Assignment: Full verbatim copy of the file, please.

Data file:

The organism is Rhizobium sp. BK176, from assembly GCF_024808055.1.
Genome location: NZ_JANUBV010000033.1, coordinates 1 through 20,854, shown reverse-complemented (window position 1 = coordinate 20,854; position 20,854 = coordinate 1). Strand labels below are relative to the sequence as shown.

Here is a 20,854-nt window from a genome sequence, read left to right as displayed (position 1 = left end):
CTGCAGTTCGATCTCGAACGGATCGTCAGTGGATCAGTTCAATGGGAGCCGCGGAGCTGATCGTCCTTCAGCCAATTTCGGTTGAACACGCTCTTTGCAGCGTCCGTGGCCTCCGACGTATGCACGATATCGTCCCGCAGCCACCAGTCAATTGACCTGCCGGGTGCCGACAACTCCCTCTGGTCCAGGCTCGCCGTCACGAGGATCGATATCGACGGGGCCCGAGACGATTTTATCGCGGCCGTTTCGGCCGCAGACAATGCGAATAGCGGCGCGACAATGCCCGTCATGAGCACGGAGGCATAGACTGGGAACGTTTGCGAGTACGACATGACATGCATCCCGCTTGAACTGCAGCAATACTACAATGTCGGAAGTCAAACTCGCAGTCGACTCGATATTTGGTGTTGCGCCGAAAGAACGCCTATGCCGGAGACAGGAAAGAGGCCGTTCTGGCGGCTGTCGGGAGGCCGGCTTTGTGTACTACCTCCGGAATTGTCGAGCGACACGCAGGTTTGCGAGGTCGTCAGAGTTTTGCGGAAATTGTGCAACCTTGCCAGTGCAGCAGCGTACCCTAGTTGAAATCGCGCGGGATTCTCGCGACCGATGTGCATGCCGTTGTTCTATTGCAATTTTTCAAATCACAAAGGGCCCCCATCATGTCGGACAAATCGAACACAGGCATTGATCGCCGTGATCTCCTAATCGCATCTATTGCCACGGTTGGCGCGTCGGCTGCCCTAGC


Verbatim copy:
The organism is Rhizobium sp. BK176, from assembly GCF_024808055.1.
Genome location: NZ_JANUBV010000033.1, coordinates 1 through 20,854, shown reverse-complemented (window position 1 = coordinate 20,854; position 20,854 = coordinate 1). Strand labels below are relative to the sequence as shown.

Here is a 20,854-nt window from a genome sequence, read left to right as displayed (position 1 = left end):
CTGCAGTTCGATCTCGAACGGATCGTCAGTGGATCAGTTCAATGGGAGCCGCGGAGCTGATCGTCCTTCAGCCAATTTCGGTTGAACACGCTCTTTGCAGCGTCCGTGGCCTCCGACGTATGCACGATATCGTCCCGCAGCCACCAGTCAATTGACCTGCCGGGTGCCGACAACTCCCTCTGGTCCAGGCTCGCCGTCACGAGGATCGATATCGACGGGGCCCGAGACGATTTTATCGCGGCCGTTTCGGCCGCAGACAATGCGAATAGCGGCGCGACAATGCCCGTCATGAGCACGGAGGCATAGACTGGGAACGTTTGCGAGTACGACATGACATGCATCCCGCTTGAACTGCAGCAATACTACAATGTCGGAAGTCAAACTCGCAGTCGACTCGATATTTGGTGTTGCGCCGAAAGAACGCCTATGCCGGAGACAGGAAAGAGGCCGTTCTGGCGGCTGTCGGGAGGCCGGCTTTGTGTACTACCTCCGGAATTGTCGAGCGACACGCAGGTTTGCGAGGTCGTCAGAGTTTTGCGGAAATTGTGCAACCTTGCCAGTGCAGCAGCGTACCCTAGTTGAAATCGCGCGGGATTCTCGCGACCGATGTGCATGCCGTTGTTCTATTGCAATTTTTCAAATCACAAAGGGCCCCCATCATGTCGGACAAATCGAACACAGGCATTGATCGCCGTGATCTCCTAATCGCATCTATTGCCACGGTTGGCGCGTCGGCTGCCCTAGC